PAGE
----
JOHN MOORE

Restless natives

Posted By: John Moore · 1/10/2013 10:47:00 AM

It's amazing how quickly a story can be eclipsed by developing news. Idle No More was shoved aside Thursday by two breaking stories; Friday's planned teachers strike and Brian Burke's sacking. 

But Idle is the subject of my column today in the National Post so I thought I'd mention it here. 

I don't know why it seems on-one can have a nuanced position on an issue anymore. I call out McGuinty for being such a hardass with teachers and suddenly I'm manning the picket lines with a bunch of Marxists. On the native file this all or nothing approach is pointless. Lacing into Theresa Spence and her incompetence as a community leader isn't going to make the native protests go away. And no amount of calling natives lazy and entitled makes our failure to fulfill contractual obligations seem any less binding. 

My column is actually more about how young natives are organizing themselves and what to expect in the years to come. If anything, we should take significant comfort in the fact that this movement isn't called "Oppressed No More" it's called "Idle No More". There's a big difference.  

Leave a comment:

showing all comments · Subscribe to comments
Comment Like
  • 10
  1. Ken posted on 01/10/2013 12:44 PM
    John. It doesn't matter what the latest "movement" is called. The intent has not changed. Take more tax money from those that are working, following the laws of the country and lining up in the hospital wait rooms and give it unconditionally to 630 First (really?) Nation leaders (really?) so that they can waste it and supress 1.2 million of "their own" people who don't want to ask where's the money? where are the schools? where is the infrastructure? where is the investment in business development and jobs? Let the working stiffs just hand over more of their hard earned dough and give it to this fast growing group of "entitled" - with a few anarchists thrown iin because they know the police won't react. Like Ex-Lax calms the intestinal tract, fresh taxpayer dough will calm the movement of the entitled but as we know, both medicines are only temporary. We will then have to bend over and do it again.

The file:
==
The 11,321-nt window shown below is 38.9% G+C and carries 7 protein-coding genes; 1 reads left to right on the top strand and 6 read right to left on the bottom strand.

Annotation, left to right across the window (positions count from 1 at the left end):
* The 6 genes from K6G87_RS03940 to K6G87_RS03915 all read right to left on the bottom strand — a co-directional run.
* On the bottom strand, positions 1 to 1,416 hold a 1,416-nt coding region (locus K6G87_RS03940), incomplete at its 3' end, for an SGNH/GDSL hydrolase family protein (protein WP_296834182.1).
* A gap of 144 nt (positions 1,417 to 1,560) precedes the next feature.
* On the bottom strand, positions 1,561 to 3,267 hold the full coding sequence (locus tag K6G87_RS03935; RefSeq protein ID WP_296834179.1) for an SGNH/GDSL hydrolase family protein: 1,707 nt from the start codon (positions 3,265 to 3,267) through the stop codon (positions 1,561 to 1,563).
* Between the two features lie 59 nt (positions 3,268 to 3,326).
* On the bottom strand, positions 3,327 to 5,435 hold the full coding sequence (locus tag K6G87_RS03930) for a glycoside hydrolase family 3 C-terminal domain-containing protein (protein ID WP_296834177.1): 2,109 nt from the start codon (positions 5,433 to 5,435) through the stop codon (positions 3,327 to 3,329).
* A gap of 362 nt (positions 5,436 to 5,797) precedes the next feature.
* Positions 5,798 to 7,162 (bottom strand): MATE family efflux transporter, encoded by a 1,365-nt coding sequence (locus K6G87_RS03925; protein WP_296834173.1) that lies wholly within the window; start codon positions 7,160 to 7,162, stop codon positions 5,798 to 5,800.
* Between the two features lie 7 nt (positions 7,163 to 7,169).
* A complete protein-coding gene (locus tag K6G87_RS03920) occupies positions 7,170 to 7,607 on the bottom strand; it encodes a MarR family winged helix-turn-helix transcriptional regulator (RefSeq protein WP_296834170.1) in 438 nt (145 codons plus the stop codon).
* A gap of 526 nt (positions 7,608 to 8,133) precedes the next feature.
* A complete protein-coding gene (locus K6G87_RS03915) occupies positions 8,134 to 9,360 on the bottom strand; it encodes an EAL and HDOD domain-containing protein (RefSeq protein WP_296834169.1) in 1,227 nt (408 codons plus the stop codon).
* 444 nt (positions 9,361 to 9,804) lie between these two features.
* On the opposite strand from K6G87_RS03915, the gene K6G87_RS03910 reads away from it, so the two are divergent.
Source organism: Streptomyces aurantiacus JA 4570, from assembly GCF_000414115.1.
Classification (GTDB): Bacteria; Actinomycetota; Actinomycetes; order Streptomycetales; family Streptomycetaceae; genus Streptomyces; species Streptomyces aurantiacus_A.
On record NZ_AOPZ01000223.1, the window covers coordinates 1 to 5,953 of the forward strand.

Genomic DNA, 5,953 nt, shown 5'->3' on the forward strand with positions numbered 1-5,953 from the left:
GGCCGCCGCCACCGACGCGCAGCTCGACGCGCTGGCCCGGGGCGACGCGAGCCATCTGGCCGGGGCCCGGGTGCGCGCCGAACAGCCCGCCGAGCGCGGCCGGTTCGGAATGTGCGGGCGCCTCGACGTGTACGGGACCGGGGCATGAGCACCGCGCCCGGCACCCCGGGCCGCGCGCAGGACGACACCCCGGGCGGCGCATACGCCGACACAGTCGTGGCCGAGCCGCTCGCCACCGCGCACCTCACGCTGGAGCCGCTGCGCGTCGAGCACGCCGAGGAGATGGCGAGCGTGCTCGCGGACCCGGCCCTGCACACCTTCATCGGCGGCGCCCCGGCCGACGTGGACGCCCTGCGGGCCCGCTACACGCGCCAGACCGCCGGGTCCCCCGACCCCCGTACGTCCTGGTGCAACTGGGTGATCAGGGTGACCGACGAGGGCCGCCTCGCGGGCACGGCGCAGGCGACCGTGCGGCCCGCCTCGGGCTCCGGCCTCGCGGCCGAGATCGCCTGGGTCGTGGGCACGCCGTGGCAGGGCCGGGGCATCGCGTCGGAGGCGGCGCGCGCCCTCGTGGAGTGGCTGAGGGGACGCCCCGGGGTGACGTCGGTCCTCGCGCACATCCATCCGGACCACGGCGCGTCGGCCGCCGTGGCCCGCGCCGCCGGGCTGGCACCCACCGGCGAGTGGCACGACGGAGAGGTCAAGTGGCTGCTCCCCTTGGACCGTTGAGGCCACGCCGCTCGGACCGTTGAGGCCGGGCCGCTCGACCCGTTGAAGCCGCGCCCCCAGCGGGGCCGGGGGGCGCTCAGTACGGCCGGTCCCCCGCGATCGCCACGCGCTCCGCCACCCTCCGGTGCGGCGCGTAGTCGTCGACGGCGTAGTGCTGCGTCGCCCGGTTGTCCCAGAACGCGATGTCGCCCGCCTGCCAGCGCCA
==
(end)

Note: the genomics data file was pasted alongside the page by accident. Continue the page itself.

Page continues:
1. AJAQUES posted on 01/10/2013 01:11 PM
      @Ken I agree with this deffinetly. I really thought the Exlax comment to be on the spot. Though I do feel that there is a need for a serious talk about how to fix the problem, because so far there has been very little talk of exact measures to be taken.
  2. Rob posted on 01/11/2013 08:53 AM
    It comes down to accountability. All organizations receiving compensation from the feds should be made to account for every dime. No exceptions. Shame on the feds for not enforcing this policy and shame on the recipients for laying blame on everyone but themselves.
  3. Tony Guy posted on 01/11/2013 02:46 PM
    The taxpayer’s contribution per year to First Nations household is more than $11,000, tax free, per man woman and child that, plus the infrastructure paid for by taxpayers, is enough for the average Canadian family to live above the poverty level. The fact is our tax dollars have not proved affective at improving life for many destitute First Nations families and appears, in contrast, to have benefited some "leaders or elders" in privileged positions. It seems there are three contributing reasons:

    • Trying to sustain a "European Lifestyle" (food, amenity and entertainment) in remote settlements where, 200 years ago, the residents were hunter gatherers with an average life span of 40 years. Providing health care, education, power, clean water, not to mention, booze, satellite TV, snow mobiles, ATVs, groceries and fresh vegetables in remote communities is prohibitively expensive.

    • In 200 years the First Nations have developed, with taxpayer subsidies, a sense of entitlement that has removed initiative and denied generations of children the opportunity to emigrate, like most of Canadian's ancestors did, to Canada for a new life.

    • Even when money is spent on subsistence, health care, education and clean water many communities still have serious youth, employment, substance abuse and alcohol problems. It appears that funding fails to address these problems.